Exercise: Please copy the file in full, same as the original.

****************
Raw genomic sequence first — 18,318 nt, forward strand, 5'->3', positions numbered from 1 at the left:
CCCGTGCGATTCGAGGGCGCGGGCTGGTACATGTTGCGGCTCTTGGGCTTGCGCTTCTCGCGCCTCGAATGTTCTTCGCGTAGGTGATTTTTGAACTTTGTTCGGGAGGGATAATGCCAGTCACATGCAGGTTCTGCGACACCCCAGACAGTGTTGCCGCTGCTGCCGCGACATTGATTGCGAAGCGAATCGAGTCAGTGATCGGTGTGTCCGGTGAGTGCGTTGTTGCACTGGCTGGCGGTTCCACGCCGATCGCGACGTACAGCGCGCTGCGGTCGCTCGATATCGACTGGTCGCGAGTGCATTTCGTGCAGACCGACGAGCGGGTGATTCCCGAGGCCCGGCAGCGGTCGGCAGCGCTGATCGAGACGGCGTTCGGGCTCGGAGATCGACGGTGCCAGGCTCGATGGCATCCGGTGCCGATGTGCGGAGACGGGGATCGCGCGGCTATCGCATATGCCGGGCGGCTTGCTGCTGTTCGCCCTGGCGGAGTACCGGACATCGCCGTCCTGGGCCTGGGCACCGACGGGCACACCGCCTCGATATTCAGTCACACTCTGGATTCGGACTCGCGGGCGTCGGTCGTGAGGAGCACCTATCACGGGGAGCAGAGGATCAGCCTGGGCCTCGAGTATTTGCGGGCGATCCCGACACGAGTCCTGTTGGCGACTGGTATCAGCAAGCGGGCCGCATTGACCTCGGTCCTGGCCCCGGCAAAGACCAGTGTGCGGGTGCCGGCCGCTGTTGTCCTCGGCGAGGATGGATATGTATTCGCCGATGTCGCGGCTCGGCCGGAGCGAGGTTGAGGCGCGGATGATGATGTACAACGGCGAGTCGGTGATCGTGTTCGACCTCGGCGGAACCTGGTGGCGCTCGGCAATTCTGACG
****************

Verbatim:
Raw genomic sequence first — 18,318 nt, forward strand, 5'->3', positions numbered from 1 at the left:
CCCGTGCGATTCGAGGGCGCGGGCTGGTACATGTTGCGGCTCTTGGGCTTGCGCTTCTCGCGCCTCGAATGTTCTTCGCGTAGGTGATTTTTGAACTTTGTTCGGGAGGGATAATGCCAGTCACATGCAGGTTCTGCGACACCCCAGACAGTGTTGCCGCTGCTGCCGCGACATTGATTGCGAAGCGAATCGAGTCAGTGATCGGTGTGTCCGGTGAGTGCGTTGTTGCACTGGCTGGCGGTTCCACGCCGATCGCGACGTACAGCGCGCTGCGGTCGCTCGATATCGACTGGTCGCGAGTGCATTTCGTGCAGACCGACGAGCGGGTGATTCCCGAGGCCCGGCAGCGGTCGGCAGCGCTGATCGAGACGGCGTTCGGGCTCGGAGATCGACGGTGCCAGGCTCGATGGCATCCGGTGCCGATGTGCGGAGACGGGGATCGCGCGGCTATCGCATATGCCGGGCGGCTTGCTGCTGTTCGCCCTGGCGGAGTACCGGACATCGCCGTCCTGGGCCTGGGCACCGACGGGCACACCGCCTCGATATTCAGTCACACTCTGGATTCGGACTCGCGGGCGTCGGTCGTGAGGAGCACCTATCACGGGGAGCAGAGGATCAGCCTGGGCCTCGAGTATTTGCGGGCGATCCCGACACGAGTCCTGTTGGCGACTGGTATCAGCAAGCGGGCCGCATTGACCTCGGTCCTGGCCCCGGCAAAGACCAGTGTGCGGGTGCCGGCCGCTGTTGTCCTCGGCGAGGATGGATATGTATTCGCCGATGTCGCGGCTCGGCCGGAGCGAGGTTGAGGCGCGGATGATGATGTACAACGGCGAGTCGGTGATCGTGTTCGACCTCGGCGGAACCTGGTGGCGCTCGGCAATTCTGACG